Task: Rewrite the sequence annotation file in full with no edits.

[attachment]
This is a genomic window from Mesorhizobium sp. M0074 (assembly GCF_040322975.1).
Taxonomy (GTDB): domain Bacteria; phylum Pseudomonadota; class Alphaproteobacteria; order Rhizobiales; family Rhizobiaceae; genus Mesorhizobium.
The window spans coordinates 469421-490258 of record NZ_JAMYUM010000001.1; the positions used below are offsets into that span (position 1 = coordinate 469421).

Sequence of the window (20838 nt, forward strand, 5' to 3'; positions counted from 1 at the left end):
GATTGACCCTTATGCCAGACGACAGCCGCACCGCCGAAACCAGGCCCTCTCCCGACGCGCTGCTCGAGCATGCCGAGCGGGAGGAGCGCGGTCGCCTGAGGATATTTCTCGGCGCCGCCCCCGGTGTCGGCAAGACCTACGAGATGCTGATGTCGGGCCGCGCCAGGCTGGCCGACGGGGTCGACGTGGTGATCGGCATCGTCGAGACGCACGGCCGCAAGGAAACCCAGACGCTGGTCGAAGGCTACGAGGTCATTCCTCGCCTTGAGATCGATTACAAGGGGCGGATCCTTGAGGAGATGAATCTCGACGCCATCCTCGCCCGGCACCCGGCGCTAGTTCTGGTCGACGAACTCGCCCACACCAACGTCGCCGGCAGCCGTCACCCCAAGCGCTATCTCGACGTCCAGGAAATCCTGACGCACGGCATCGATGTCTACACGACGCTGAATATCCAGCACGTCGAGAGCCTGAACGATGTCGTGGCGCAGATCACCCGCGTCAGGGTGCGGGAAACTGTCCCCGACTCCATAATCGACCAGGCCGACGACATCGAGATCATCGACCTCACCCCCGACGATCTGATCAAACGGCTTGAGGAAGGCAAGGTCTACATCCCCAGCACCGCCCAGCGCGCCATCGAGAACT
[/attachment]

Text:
This is a genomic window from Mesorhizobium sp. M0074 (assembly GCF_040322975.1).
Taxonomy (GTDB): domain Bacteria; phylum Pseudomonadota; class Alphaproteobacteria; order Rhizobiales; family Rhizobiaceae; genus Mesorhizobium.
The window spans coordinates 469421-490258 of record NZ_JAMYUM010000001.1; the positions used below are offsets into that span (position 1 = coordinate 469421).

Sequence of the window (20838 nt, forward strand, 5' to 3'; positions counted from 1 at the left end):
GATTGACCCTTATGCCAGACGACAGCCGCACCGCCGAAACCAGGCCCTCTCCCGACGCGCTGCTCGAGCATGCCGAGCGGGAGGAGCGCGGTCGCCTGAGGATATTTCTCGGCGCCGCCCCCGGTGTCGGCAAGACCTACGAGATGCTGATGTCGGGCCGCGCCAGGCTGGCCGACGGGGTCGACGTGGTGATCGGCATCGTCGAGACGCACGGCCGCAAGGAAACCCAGACGCTGGTCGAAGGCTACGAGGTCATTCCTCGCCTTGAGATCGATTACAAGGGGCGGATCCTTGAGGAGATGAATCTCGACGCCATCCTCGCCCGGCACCCGGCGCTAGTTCTGGTCGACGAACTCGCCCACACCAACGTCGCCGGCAGCCGTCACCCCAAGCGCTATCTCGACGTCCAGGAAATCCTGACGCACGGCATCGATGTCTACACGACGCTGAATATCCAGCACGTCGAGAGCCTGAACGATGTCGTGGCGCAGATCACCCGCGTCAGGGTGCGGGAAACTGTCCCCGACTCCATAATCGACCAGGCCGACGACATCGAGATCATCGACCTCACCCCCGACGATCTGATCAAACGGCTTGAGGAAGGCAAGGTCTACATCCCCAGCACCGCCCAGCGCGCCATCGAGAACT